Shipping out

Young Warren (Whitey) Bernard breaks from his mother Bernice and reaches for the outstretched hand of his father Jack, who was headed for training with The British Columbia Regiment (Duke of Connaught’s Own Rifles) in Nanaimo, B.C., before shipping out for Europe.
Claude P. Dettloff/The Province/Wikimedia

No matter what era, the moment when a soldier ships out is laden with bittersweet emotion—excitement, uncertainty, pride and trepidation

For soldiers and those they leave behind, shipping out is all about goodbyes. Iconic photographs of wartime goodbyes the world over tend to focus on loved ones—family and friends massed dockside to bid farewell to waving soldiers swarming a ship’s deck; American soldiers and sailors, filled with bravado, kissing their girls on the steam-clouded platforms of New York’s Penn Station; troops milling about on a tarmac, waiting with stoicism to board a transport flight while family members wave from behind barriers.

Mothers and fathers, wives and sweethearts, family and friends. Perhaps no goodbye is more wrenching than that of a son or daughter.

Canada, a young nation, found its iconic adieu in Warren (Whitey) Bernard, 5, (right) breaking from his mother’s grasp to reach for the outstretched hand of his marching father, Private Jack Bernard, a rifleman with The British Columbia Regiment (Duke of Connaught’s Own Rifles). Jack and his brothers in arms were marching off to war down 8th Street in New Westminster, B.C.

It was Oct. 1, 1940. Germany had conquered Europe and was at Britain’s doorstep. In 1944, Jack landed at Juno Beach on D-Day and fought all the way to Germany. He survived the war, but his marriage didn’t. The photograph, entitled “Wait for Me, Daddy,” was one of the last of the Bernard family together.

Military life can be a constant rotation of departures and arrivals. Private Dryden MacLeod with the Royal Westminster Regiment reunites with his five-year-old sister Lola after a training exercise. The oldest of five children, MacLeod is continuing a long military family history. He accompanied a Canadian battlefield tour several years ago and was the first of his family to visit his great-uncle’s First World War grave in France.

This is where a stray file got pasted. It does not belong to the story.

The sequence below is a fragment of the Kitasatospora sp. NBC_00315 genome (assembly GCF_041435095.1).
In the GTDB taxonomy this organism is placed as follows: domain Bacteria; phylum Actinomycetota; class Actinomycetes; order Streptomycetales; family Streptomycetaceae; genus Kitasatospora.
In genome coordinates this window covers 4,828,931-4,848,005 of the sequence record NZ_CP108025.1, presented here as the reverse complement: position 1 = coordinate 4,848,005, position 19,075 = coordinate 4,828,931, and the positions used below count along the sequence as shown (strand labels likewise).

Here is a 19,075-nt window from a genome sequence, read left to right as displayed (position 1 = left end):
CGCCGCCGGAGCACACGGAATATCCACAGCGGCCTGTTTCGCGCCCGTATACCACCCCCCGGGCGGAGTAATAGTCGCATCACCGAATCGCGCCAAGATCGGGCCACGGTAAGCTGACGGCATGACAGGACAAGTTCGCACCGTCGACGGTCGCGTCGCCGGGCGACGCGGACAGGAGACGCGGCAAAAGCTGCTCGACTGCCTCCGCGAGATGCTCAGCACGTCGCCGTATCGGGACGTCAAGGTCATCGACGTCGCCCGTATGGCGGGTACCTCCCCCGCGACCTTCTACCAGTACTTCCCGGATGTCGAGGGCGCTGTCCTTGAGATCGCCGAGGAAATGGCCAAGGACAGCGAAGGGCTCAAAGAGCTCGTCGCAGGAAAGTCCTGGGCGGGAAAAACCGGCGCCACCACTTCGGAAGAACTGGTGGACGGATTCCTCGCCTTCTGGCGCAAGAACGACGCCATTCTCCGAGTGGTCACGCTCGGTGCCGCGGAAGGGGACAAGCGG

Courtesy of Cass MacLeod

In 2014, Warren, by then an 80-year-old retired businessman living in Tofino, B.C., wrote about those days in The Guardian. He said he didn’t remember photographer Claude Dettloff of The Province taking the picture, but he sure remembered the fuss after it appeared on the front page the following day.

The image was published all over the world. Warren would go on to appear in victory bond drives, a blond boy in blazer and short pants appealing to the masses to “buy bonds; bring my daddy home.”

The photograph hung in every B.C. school for the war’s duration. It was depicted in a statue, reproduced on a coin and emblazoned on a stamp.

After attending the statue’s 2014 unveiling, Warren said the emotion evoked by the photograph was overwhelming. Said another veteran, “It’s not about war and blood and guts and guns. It’s about the families who get left behind.”

Members of Lord Strathcona’s Horse (Royal Canadians) make their way to fight in the Boer War aboard SS Monterey. They sailed from Halifax on March 17, 1900, and fought with the 3rd Mounted Brigade and 4th Infantry Brigade, II Division, until January 1901.
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The Princess Patricia’s Canadian Light Infantry marches out of Ottawa’s exhibition grounds on Aug. 28, 1914, destined for war. Raised by Captain Andrew Hamilton Gault, it sailed from Montreal aboard SS Megantic and was the first Canadian infantry unit to enter the theatre of war, arriving in France on Dec. 21, 1914.
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Well-wishers crowd Victoria Harbour in 1914 to bid farewell to the first troops leaving from British Columbia on SS Princess Sophia to fight in Europe. The ship sank on Oct. 24, 1918, after colliding with a reef during a voyage from Alaska to Vancouver. All 364 people aboard died in what remains the deadliest maritime disaster in British Columbia history.
The Print Collector/Alamy/T8RKBY
Women wave goodbye to troops “somewhere in England” as they march off to war on Sept. 21, 1939. Farewells like this were common the world over during both world wars.
Chris Ware/Keystone/Getty/3364498
Black Watch (Royal Highland Regiment) of Canada recruits clad in military and civilian attire march in Montreal (left) after the regiment was called to service in 1939. It would spend two months in Newfoundland before embarking for England in August 1940. Three platoons were in on the 1942 raid on Dieppe. The battalion returned to France in July 1944 and fought in Northwest Europe until war’s end.
Courtesy of Tim Cook
A couple in New York’s Penn Station share a farewell kiss before they are separated by war.
Alfred Eisenstaedt/The LIFE Picture Collection/Getty/72430816
Soldiers wait on a tarmac before boarding a transport plane.
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A family member holds a flag as HMCS St. John’s deploys to the Mediterranean Sea on Jan. 16, 2018, to participate in Operation Reassurance, part of a NATO mission to promote security and stability in central and eastern Europe.
Andrew Vaughan/The Canadian Press/CP16230